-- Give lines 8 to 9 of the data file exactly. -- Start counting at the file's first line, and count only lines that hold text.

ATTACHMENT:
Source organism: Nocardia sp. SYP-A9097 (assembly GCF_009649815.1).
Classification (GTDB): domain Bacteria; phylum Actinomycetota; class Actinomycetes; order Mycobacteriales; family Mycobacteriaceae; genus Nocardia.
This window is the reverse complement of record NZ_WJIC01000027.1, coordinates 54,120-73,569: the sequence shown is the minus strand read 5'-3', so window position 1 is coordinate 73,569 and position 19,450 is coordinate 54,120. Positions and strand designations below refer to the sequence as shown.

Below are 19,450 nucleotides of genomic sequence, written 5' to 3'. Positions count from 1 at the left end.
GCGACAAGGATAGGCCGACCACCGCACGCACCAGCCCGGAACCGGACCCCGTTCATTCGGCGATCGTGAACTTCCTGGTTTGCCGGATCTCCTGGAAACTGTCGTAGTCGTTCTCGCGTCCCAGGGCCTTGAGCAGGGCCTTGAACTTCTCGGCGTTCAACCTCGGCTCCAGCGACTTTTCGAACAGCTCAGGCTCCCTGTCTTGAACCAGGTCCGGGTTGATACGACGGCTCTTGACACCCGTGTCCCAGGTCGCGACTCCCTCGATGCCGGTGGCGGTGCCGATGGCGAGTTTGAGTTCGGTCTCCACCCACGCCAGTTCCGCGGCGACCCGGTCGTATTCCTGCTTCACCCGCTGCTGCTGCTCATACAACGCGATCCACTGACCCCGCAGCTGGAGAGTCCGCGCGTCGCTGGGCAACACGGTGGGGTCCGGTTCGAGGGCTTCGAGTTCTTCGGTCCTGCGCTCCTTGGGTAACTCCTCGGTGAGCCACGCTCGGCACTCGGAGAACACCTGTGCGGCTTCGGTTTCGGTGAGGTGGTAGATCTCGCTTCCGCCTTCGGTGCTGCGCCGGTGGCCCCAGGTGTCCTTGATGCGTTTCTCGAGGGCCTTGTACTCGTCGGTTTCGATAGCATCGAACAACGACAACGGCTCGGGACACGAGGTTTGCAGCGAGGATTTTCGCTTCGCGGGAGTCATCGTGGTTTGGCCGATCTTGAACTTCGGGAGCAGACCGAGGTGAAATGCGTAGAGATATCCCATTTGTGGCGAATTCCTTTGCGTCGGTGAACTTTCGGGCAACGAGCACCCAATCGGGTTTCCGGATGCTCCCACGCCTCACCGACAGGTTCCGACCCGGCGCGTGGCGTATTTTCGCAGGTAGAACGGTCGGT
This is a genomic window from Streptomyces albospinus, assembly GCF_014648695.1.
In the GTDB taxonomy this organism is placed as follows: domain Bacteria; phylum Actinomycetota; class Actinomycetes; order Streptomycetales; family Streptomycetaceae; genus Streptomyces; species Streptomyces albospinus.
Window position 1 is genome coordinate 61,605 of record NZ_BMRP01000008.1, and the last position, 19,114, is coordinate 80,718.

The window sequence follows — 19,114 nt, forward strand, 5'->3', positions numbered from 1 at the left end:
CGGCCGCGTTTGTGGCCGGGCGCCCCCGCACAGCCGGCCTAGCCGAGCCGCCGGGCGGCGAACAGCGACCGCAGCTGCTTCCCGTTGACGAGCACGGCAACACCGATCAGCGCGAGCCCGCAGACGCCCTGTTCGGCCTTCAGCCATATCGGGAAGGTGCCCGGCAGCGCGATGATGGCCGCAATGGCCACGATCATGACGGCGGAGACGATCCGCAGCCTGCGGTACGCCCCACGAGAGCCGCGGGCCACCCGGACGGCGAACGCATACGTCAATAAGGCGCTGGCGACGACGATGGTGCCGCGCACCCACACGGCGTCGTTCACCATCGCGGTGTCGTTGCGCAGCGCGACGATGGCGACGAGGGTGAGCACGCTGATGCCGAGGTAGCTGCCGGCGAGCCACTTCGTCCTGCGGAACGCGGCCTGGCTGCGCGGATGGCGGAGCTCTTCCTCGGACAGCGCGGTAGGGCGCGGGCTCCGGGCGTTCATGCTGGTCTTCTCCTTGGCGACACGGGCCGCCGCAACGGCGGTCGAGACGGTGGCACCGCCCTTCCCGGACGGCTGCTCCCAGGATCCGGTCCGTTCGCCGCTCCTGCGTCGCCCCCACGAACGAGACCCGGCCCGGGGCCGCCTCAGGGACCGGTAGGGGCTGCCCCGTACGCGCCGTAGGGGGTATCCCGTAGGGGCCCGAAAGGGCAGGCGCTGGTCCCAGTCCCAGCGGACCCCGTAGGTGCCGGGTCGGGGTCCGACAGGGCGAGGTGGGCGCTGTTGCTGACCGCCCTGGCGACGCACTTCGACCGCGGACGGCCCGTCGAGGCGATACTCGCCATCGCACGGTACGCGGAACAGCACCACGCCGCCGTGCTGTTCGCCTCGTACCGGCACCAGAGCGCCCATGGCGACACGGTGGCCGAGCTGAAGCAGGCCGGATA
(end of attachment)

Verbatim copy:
Window position 1 is genome coordinate 61,605 of record NZ_BMRP01000008.1, and the last position, 19,114, is coordinate 80,718.

The window sequence follows — 19,114 nt, forward strand, 5'->3', positions numbered from 1 at the left end: